Q. I am just getting into the home-repair game with my first house. I love your columns, and I have learned so much from reading them and really appreciate hearing from other readers, too. I have my first drill. What do I need to do to keep it maintained and ready to go?

A. We always recommend reading the owner's manual first. This will tell you how to put it together, if needed, as well as how to run it. You also usually will get some great tips on maintenance as well as some troubleshooting information. Make sure to check out the manufacturer's website. It might have some great projects you can try.

Q. We had our gutters painted when we had the house trim painted last year. Now the gutters are starting to peel. What do we need to do to paint them again? Why did they start peeling so soon?

A. Gutters need to be primed with a zinc-based primer. Perhaps whoever did it used the wrong primer. How is the rest of the paint job holding up? You need to power-wash and scrape or sand off the loose paint from the gutters. Then use the proper primer. And then you can apply the paint. That should do it, and in most cases, you should get long-lasting results. Good luck!

Reader tips

• I love to cook outdoors, and my wife loves it too, because it keeps her kitchen cool and clean. I wouldn't dare ask her to clean my grill after I use it, but I don't really like to do the cleanup that much myself. When I finish cooking, I always use the used aluminum foil to scrub down the grill. It's just going into the trash anyway, so why not use it? It works great to get the caked-on grease off the grill. I clean the rest with soap and water and some of my own elbow grease.

• Our pop-up tent comes in handy when we are working out at the ranch. We set it up where we are working, and it gives us plenty of shade all day long. When we need to add some stability, we tie a plastic bucket to each corner and fill it with water. The buckets sit on the ground, with no slack in the rope, and act like anchors on the corners of the tent. The weight of the water keeps the tent from blowing around so much. We've even left it like this overnight without it falling down.

• I used to have a push stick that came with my table saw. It's a great tool to use with the saw to help guide the wood into the blade without putting your fingers at risk. I lost this, of course, but I found another tool that works just as well. I use a pencil with a large eraser as a push tool. The eraser doesn't slip on the wood as you use it to push the material through the cut.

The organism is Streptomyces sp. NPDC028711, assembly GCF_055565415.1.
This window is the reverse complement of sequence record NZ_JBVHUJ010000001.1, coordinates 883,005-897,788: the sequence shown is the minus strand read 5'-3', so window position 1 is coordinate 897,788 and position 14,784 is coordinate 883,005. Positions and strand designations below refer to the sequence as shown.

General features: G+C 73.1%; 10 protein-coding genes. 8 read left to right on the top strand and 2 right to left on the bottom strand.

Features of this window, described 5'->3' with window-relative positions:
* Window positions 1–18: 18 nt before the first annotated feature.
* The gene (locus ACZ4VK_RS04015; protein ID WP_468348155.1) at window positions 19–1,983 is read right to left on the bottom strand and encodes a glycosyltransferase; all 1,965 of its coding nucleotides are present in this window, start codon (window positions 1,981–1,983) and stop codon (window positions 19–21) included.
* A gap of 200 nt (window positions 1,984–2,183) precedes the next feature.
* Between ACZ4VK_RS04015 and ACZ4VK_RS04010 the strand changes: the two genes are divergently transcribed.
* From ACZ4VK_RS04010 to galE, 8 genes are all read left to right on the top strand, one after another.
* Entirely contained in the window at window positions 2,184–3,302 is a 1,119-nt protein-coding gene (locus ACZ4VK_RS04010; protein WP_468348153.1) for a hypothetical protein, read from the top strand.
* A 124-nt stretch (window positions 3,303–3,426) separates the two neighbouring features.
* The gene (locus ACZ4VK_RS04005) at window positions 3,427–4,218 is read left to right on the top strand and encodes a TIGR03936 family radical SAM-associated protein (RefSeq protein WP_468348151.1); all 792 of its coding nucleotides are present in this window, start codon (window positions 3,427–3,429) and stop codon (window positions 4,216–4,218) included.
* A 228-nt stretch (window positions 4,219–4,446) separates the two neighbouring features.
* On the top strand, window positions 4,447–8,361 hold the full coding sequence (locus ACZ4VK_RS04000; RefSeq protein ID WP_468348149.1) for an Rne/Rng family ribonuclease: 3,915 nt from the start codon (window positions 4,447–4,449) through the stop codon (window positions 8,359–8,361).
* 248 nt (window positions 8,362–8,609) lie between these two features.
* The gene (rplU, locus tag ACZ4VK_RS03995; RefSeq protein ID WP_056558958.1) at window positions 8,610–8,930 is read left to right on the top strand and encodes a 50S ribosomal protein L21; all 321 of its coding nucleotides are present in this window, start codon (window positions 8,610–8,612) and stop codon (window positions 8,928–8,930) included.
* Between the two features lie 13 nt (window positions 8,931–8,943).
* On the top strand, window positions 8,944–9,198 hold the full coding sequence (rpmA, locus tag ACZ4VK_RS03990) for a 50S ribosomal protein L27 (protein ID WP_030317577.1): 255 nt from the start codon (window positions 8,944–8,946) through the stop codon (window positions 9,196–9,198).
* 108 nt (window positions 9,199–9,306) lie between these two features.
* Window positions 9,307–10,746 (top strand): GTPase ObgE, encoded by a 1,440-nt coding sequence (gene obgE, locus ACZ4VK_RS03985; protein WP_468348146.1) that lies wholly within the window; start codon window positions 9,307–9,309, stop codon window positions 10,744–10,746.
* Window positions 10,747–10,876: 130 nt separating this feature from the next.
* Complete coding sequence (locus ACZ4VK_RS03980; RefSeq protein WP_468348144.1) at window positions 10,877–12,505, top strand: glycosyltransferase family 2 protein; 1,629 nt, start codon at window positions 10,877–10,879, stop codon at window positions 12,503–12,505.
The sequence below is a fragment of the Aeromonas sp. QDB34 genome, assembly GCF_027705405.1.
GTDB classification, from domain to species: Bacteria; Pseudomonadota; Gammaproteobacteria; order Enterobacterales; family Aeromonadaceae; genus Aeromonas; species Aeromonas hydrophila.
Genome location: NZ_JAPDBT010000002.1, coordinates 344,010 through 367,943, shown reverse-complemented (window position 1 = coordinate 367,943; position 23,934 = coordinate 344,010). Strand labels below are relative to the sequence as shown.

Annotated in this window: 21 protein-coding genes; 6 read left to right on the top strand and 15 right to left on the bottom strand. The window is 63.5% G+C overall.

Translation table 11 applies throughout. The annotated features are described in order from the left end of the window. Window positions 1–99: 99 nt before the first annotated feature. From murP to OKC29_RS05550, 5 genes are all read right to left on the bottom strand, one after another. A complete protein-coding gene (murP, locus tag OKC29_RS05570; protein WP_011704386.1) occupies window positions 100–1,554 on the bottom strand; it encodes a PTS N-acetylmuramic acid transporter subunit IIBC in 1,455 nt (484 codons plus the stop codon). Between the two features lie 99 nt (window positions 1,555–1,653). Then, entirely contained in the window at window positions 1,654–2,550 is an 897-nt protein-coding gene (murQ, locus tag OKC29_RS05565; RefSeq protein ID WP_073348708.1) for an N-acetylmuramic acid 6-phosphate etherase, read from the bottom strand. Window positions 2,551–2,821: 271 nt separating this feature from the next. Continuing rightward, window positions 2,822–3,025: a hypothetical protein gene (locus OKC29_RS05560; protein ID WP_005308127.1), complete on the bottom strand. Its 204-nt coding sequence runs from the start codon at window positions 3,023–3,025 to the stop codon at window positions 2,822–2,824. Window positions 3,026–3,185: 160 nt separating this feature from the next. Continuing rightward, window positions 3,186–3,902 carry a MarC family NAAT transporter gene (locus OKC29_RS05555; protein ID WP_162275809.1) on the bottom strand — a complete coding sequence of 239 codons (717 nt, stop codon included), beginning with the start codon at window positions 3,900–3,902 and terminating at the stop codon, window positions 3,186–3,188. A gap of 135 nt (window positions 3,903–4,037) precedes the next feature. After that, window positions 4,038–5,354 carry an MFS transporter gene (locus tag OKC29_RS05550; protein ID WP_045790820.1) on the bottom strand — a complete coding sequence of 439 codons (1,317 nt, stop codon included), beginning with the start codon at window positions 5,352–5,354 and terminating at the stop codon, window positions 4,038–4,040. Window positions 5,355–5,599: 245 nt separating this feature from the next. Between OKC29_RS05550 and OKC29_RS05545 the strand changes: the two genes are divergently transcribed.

• The last big storm we had did quite a number on my cedar siding. I had to replace a whole section of it because of the debris that hit it during the storm. I bought new siding, but my wife objected to me putting it up because it was new, and so was a different color, much brighter than the old, aged siding. So I pulled some off the back of the house and put it on the front; it's weathered and doesn't look different. I put the new siding in the back, where it doesn't show. She is fine with that, and I am a hero.

• I don't like to use weed killers but have had to on some very stubborn weeds this year. I tried the spray and found it messy but the most effective. I needed to find a way to put it on the weeds without damaging the surrounding vegetation. I came up with a neat tool. I got a section of PVC pipe that is about 4 inches in diameter. The piece I use is about 1 foot long. I place it on the ground, with the opening right over the weed, and spray inside the tube. The weed killer goes on the weed but not outside the pipe. It looks weird in the yard, with all the circles, but it's working!


• If you're getting bored just sitting around on your front porch whittling, why not take up the game of chess? We have some super plans for making your own chess set out of hardware. It's really great-looking and is made from leftovers and odds and ends you probably have sitting around your workbench. If you've got a lot of hardware just collecting dust, you probably already have what you need. If not, it won't cost much to put together a complete set. Visit our website at

• Moen's new Flushmount Body Sprays are stylish and flexible. If you are thinking about upgrading your shower, check them out. These new showering systems are made to install easily, look seamless because they are the same size as a standard bathroom tile, and are really great-looking. You can find out more at

• There's a new style in outdoor grills, called the TableQ Grilling System. It's a table with a grill built into the center and seating all around the outside. It's innovative, safe and super cool! Check it out at, and find the right one for your next get-together.

• Write to Al and Kelly Carrell in care of the Daily Herald, P.O. Box 280, Arlington Heights, IL 60006 or visit the Carrells' website at